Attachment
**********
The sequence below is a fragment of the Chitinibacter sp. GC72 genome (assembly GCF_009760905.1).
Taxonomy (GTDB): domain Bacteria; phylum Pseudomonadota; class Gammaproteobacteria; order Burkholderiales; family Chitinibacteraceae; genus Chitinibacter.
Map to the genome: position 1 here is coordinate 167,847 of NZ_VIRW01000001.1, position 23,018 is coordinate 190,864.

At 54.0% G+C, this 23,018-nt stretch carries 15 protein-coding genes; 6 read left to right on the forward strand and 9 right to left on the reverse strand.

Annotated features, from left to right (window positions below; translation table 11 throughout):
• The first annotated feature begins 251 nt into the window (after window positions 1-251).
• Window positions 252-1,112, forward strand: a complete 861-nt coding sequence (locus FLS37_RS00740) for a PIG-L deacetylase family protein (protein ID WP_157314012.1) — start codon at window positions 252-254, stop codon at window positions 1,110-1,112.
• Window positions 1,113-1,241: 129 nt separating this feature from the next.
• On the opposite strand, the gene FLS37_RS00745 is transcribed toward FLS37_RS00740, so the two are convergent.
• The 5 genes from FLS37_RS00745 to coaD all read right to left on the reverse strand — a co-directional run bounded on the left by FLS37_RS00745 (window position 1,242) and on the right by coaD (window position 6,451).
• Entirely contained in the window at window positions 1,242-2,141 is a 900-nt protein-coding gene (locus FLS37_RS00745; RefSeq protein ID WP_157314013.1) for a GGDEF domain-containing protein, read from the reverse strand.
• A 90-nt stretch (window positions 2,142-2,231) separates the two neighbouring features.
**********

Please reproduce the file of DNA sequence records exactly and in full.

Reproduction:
The sequence below is a fragment of the Chitinibacter sp. GC72 genome (assembly GCF_009760905.1).
Taxonomy (GTDB): domain Bacteria; phylum Pseudomonadota; class Gammaproteobacteria; order Burkholderiales; family Chitinibacteraceae; genus Chitinibacter.
Map to the genome: position 1 here is coordinate 167,847 of NZ_VIRW01000001.1, position 23,018 is coordinate 190,864.

At 54.0% G+C, this 23,018-nt stretch carries 15 protein-coding genes; 6 read left to right on the forward strand and 9 right to left on the reverse strand.

Annotated features, from left to right (window positions below; translation table 11 throughout):
• The first annotated feature begins 251 nt into the window (after window positions 1-251).
• Window positions 252-1,112, forward strand: a complete 861-nt coding sequence (locus FLS37_RS00740) for a PIG-L deacetylase family protein (protein ID WP_157314012.1) — start codon at window positions 252-254, stop codon at window positions 1,110-1,112.
• Window positions 1,113-1,241: 129 nt separating this feature from the next.
• On the opposite strand, the gene FLS37_RS00745 is transcribed toward FLS37_RS00740, so the two are convergent.
• The 5 genes from FLS37_RS00745 to coaD all read right to left on the reverse strand — a co-directional run bounded on the left by FLS37_RS00745 (window position 1,242) and on the right by coaD (window position 6,451).
• Entirely contained in the window at window positions 1,242-2,141 is a 900-nt protein-coding gene (locus FLS37_RS00745; RefSeq protein ID WP_157314013.1) for a GGDEF domain-containing protein, read from the reverse strand.
• A 90-nt stretch (window positions 2,142-2,231) separates the two neighbouring features.